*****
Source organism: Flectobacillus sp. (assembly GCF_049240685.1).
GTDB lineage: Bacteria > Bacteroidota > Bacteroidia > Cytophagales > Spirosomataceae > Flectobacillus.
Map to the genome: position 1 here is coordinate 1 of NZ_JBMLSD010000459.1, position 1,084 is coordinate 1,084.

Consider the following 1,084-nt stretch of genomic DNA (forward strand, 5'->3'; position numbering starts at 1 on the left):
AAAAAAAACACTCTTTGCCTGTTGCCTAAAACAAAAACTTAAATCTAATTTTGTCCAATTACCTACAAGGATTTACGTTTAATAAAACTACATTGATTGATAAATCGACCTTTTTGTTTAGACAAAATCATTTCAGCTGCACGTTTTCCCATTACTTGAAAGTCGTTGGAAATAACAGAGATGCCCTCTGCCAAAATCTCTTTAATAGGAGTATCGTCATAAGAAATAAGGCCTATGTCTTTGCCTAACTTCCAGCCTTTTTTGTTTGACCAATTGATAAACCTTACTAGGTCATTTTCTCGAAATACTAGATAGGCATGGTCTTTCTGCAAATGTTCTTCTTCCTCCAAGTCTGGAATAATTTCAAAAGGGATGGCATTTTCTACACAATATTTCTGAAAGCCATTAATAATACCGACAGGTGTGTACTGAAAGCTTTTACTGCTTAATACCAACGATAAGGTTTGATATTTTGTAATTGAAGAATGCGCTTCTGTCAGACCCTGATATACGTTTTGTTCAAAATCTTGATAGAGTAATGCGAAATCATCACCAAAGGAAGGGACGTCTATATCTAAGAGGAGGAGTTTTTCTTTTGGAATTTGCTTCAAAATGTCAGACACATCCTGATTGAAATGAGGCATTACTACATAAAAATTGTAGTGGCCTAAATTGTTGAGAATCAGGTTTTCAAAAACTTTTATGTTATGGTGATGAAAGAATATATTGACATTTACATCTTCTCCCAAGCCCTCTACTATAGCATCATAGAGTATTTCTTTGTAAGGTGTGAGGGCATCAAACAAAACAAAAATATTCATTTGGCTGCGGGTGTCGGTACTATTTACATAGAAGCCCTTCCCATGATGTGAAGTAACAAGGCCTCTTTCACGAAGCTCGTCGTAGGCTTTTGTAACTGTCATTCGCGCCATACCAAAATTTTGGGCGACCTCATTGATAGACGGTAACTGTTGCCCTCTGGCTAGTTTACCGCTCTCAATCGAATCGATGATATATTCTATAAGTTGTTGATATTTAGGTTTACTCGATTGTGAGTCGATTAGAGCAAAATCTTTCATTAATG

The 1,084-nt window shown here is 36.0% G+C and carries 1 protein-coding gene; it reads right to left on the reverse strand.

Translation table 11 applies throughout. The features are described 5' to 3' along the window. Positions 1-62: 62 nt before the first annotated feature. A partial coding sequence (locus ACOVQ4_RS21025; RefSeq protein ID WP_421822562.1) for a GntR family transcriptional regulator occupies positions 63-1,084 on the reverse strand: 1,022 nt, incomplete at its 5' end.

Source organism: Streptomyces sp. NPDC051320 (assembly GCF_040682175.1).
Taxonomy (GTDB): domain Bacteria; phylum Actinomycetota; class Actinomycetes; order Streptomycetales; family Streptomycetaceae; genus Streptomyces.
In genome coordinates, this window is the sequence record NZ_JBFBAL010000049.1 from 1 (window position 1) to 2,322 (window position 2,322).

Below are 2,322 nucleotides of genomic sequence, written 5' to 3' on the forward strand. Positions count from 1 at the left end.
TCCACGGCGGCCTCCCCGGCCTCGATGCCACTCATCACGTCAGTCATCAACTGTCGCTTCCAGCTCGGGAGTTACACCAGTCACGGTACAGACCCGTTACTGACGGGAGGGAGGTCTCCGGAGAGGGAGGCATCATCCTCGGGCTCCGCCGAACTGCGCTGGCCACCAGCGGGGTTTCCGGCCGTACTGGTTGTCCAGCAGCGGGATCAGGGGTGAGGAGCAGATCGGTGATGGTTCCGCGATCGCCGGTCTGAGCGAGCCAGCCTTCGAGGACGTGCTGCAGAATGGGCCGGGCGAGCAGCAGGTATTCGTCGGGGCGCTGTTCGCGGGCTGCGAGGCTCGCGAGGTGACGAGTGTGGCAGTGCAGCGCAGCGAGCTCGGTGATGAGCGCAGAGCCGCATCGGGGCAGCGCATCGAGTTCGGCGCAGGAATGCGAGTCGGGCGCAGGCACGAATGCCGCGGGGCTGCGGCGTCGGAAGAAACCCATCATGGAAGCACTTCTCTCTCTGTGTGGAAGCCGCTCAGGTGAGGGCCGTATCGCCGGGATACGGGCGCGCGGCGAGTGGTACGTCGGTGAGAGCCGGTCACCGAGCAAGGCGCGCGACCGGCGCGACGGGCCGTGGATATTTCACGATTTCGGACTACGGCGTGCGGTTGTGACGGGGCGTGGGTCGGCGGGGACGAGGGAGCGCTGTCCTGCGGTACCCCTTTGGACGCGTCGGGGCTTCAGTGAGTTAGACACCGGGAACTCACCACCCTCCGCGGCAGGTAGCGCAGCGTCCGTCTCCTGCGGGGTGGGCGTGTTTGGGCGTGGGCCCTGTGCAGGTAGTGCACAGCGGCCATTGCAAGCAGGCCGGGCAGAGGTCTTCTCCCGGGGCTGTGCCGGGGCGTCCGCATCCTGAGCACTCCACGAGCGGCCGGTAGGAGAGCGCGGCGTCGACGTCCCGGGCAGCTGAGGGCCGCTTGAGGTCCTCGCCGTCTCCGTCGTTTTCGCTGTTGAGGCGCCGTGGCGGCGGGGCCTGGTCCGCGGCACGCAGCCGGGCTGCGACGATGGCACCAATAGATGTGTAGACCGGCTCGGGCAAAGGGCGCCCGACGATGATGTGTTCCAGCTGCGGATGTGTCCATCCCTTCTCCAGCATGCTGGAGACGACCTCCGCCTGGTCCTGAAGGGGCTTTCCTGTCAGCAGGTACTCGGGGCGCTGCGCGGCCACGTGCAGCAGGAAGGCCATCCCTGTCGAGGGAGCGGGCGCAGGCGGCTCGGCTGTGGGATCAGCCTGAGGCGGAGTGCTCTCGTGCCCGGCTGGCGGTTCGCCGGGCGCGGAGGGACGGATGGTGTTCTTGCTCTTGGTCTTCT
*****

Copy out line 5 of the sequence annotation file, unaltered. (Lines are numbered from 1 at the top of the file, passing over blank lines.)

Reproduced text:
AAAAAAAACACTCTTTGCCTGTTGCCTAAAACAAAAACTTAAATCTAATTTTGTCCAATTACCTACAAGGATTTACGTTTAATAAAACTACATTGATTGATAAATCGACCTTTTTGTTTAGACAAAATCATTTCAGCTGCACGTTTTCCCATTACTTGAAAGTCGTTGGAAATAACAGAGATGCCCTCTGCCAAAATCTCTTTAATAGGAGTATCGTCATAAGAAATAAGGCCTATGTCTTTGCCTAACTTCCAGCCTTTTTTGTTTGACCAATTGATAAACCTTACTAGGTCATTTTCTCGAAATACTAGATAGGCATGGTCTTTCTGCAAATGTTCTTCTTCCTCCAAGTCTGGAATAATTTCAAAAGGGATGGCATTTTCTACACAATATTTCTGAAAGCCATTAATAATACCGACAGGTGTGTACTGAAAGCTTTTACTGCTTAATACCAACGATAAGGTTTGATATTTTGTAATTGAAGAATGCGCTTCTGTCAGACCCTGATATACGTTTTGTTCAAAATCTTGATAGAGTAATGCGAAATCATCACCAAAGGAAGGGACGTCTATATCTAAGAGGAGGAGTTTTTCTTTTGGAATTTGCTTCAAAATGTCAGACACATCCTGATTGAAATGAGGCATTACTACATAAAAATTGTAGTGGCCTAAATTGTTGAGAATCAGGTTTTCAAAAACTTTTATGTTATGGTGATGAAAGAATATATTGACATTTACATCTTCTCCCAAGCCCTCTACTATAGCATCATAGAGTATTTCTTTGTAAGGTGTGAGGGCATCAAACAAAACAAAAATATTCATTTGGCTGCGGGTGTCGGTACTATTTACATAGAAGCCCTTCCCATGATGTGAAGTAACAAGGCCTCTTTCACGAAGCTCGTCGTAGGCTTTTGTAACTGTCATTCGCGCCATACCAAAATTTTGGGCGACCTCATTGATAGACGGTAACTGTTGCCCTCTGGCTAGTTTACCGCTCTCAATCGAATCGATGATATATTCTATAAGTTGTTGATATTTAGGTTTACTCGATTGTGAGTCGATTAGAGCAAAATCTTTCATTAATG